3. Moves on the main boards.  Moving across the main boards is like normal chess, but with an option to change levels.  Look "down" at, and "through" the stack of boards, and imagine that you are moving a piece in its normal style across the board(s).  The important difference is that you may choose to (try to) end the move on a different level (any different level) than you started. 

    For example, assume we have a completely empty board, with just one Rook at b5(4), meaning file b, rank 5, elevation 4.  For the purpose of figuring out its movement, we call this its "start" or "starting" square.  If we viewed the board "edge on" from the side, and just considered the "b" file, it would look something like this:

         o   o   o
       +---+---+---+---+                    (level 6)
    
                 o   R   o   o
               +---+---+---+---+            (level 4)
    
                         o   o   o   o
                       +---+---+---+---+    (level 2)
    
         8   7   6   5   4   3   2   1      (rank numbers)
    

    Moving along the b file, the Rook could move to any of the squares marked with an "o":

    Note that it cannot move "straight up" to b5(6).  You must move at least one square horizontally in order to move vertically.

    The square you want to move to is called the target square.  Here's how you figure out if you can move there:

    1. Think about the boards.  The "higher board" is the higher of the starting or target boards. 
    2. Ignore any other boards above the higher board.  (I.e. pretend, for this one move, that they don't exist.)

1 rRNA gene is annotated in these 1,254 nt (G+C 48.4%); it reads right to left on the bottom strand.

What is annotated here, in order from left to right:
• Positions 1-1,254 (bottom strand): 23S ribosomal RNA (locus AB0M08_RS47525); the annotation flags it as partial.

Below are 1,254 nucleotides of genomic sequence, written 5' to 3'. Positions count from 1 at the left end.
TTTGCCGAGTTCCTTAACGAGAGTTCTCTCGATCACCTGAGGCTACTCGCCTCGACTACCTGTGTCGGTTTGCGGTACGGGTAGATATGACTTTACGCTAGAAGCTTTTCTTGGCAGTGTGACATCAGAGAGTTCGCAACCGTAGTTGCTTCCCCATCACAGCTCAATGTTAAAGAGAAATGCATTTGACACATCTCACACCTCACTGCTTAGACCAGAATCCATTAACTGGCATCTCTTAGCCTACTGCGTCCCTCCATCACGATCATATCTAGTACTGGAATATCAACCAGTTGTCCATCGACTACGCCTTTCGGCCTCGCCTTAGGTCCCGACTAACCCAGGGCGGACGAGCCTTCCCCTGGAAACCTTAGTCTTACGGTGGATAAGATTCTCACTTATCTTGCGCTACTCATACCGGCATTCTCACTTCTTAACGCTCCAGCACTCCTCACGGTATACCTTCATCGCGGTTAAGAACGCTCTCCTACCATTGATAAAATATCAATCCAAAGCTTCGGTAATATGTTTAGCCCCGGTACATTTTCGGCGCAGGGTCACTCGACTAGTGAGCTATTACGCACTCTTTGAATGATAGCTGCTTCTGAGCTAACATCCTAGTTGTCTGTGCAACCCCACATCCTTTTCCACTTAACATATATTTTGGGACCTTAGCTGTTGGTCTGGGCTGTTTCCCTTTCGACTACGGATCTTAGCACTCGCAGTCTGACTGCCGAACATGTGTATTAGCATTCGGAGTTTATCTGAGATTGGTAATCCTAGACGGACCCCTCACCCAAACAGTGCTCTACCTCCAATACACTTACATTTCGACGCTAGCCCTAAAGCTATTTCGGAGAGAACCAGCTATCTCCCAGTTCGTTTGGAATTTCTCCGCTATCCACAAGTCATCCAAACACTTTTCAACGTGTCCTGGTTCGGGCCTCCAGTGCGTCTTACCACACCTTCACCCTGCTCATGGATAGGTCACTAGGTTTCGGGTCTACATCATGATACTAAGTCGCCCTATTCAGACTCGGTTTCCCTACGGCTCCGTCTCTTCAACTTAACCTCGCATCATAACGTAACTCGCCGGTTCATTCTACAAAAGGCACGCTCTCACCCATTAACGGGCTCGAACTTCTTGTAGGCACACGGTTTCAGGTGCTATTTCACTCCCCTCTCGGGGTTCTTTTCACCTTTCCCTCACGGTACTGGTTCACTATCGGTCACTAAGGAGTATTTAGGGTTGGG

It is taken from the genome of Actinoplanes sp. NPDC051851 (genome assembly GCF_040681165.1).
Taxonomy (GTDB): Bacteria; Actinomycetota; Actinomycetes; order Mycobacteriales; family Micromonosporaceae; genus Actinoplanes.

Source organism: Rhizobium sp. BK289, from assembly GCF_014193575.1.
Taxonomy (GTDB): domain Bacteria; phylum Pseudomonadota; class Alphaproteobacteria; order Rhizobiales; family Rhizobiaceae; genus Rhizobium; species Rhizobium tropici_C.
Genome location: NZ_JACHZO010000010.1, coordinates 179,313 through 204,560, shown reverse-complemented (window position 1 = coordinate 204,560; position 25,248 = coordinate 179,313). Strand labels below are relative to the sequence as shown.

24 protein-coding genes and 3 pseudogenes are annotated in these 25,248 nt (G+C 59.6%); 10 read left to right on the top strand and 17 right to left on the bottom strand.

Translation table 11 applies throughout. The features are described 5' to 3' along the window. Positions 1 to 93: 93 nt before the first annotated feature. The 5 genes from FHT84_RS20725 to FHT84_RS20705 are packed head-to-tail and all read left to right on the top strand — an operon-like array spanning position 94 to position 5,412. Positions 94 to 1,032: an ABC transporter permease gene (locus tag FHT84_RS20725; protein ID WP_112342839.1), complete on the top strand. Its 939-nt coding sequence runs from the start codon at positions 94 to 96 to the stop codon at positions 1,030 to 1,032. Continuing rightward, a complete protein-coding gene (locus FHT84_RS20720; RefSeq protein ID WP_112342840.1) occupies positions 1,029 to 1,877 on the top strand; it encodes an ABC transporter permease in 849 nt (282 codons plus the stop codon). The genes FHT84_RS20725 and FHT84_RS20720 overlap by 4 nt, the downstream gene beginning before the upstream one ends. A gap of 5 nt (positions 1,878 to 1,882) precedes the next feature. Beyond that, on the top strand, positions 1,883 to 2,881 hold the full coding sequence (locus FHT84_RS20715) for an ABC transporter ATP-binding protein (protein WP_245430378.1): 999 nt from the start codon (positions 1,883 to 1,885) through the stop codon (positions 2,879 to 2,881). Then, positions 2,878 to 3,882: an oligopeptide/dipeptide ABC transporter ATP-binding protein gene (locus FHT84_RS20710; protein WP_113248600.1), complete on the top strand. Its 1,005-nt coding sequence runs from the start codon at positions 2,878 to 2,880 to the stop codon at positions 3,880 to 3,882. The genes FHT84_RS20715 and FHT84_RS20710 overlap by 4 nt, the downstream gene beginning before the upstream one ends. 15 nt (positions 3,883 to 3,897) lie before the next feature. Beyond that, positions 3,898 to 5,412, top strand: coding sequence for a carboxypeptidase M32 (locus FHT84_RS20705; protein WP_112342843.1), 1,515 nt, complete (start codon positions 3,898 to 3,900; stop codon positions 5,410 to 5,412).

Example 1: you want to move from a square on level 2 to another square on level 2.  Ignore levels 4 and 6 entirely.

      Example 2: you want to move from level 2 to level 4.  Ignore level 6 entirely.

    3. Now imagine the path from the starting square to the target square.  There is one and only one path the piece can take.  It must be the highest path possible, on the squares between the starting and target squares, on the remaining boards (after you throw away anything above the higher board).

      Another way to think of it is to drip paint from above onto the path on the remaining boards.  The squares the paint lands on is the path your piece must take.

    4. If there's another piece in the way along that path... then you cannot make the move.  Just like in normal 2-D chess.  (Unless you're moving a knight, in which case it doesn't matter.  Again, just like in normal 2-D chess.)

    This sounds complicated, but just put a couple of pieces on the board and try it out, and it will become clear.

  4. Moves on the attack boards.  The attack boards make things more... interesting.  They modify the previous rule... just a little bit.

    The rules described above work (almost!) exactly as before, now including the attack boards as well.  So if a piece starts on level 2 and wants to move to an attack board at level 5, then we "throw away" levels 6 and 7, and find the "highest path" along the remaining boards at levels 1 thru 5.